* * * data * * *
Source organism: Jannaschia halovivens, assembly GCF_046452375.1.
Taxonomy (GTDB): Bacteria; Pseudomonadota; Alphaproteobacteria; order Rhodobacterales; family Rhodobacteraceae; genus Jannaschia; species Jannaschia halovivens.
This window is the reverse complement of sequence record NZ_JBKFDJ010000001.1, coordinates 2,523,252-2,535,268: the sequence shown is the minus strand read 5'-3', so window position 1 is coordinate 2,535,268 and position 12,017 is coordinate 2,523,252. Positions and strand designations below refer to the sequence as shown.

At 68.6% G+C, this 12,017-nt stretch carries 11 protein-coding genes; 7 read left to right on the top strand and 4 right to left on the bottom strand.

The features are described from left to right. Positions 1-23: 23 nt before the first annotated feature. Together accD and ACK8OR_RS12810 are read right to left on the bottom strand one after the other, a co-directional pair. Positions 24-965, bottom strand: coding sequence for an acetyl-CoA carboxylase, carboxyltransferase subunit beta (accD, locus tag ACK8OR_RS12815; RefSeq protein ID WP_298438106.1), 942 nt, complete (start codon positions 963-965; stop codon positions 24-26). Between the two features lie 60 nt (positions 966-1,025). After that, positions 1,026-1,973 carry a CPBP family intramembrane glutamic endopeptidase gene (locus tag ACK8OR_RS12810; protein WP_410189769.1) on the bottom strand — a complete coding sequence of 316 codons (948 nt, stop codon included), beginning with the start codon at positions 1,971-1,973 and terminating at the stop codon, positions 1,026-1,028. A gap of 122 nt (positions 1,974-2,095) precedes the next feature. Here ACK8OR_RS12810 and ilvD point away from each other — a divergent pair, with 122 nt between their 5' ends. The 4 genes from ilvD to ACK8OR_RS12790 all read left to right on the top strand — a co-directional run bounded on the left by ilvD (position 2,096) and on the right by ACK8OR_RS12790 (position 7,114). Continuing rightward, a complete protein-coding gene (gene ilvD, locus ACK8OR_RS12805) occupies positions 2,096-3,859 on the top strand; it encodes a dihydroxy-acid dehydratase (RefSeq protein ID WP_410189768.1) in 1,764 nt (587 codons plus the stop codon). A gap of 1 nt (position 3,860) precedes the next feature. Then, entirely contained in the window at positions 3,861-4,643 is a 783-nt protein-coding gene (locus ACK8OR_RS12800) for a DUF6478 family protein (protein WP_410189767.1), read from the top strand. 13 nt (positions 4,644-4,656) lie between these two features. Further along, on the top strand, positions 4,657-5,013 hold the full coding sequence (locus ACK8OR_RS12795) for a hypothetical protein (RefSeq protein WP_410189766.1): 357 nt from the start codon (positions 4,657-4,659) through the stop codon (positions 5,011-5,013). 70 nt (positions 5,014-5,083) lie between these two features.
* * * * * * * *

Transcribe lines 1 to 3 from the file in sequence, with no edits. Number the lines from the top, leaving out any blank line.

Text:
Source organism: Jannaschia halovivens, assembly GCF_046452375.1.
Taxonomy (GTDB): Bacteria; Pseudomonadota; Alphaproteobacteria; order Rhodobacterales; family Rhodobacteraceae; genus Jannaschia; species Jannaschia halovivens.
This window is the reverse complement of sequence record NZ_JBKFDJ010000001.1, coordinates 2,523,252-2,535,268: the sequence shown is the minus strand read 5'-3', so window position 1 is coordinate 2,535,268 and position 12,017 is coordinate 2,523,252. Positions and strand designations below refer to the sequence as shown.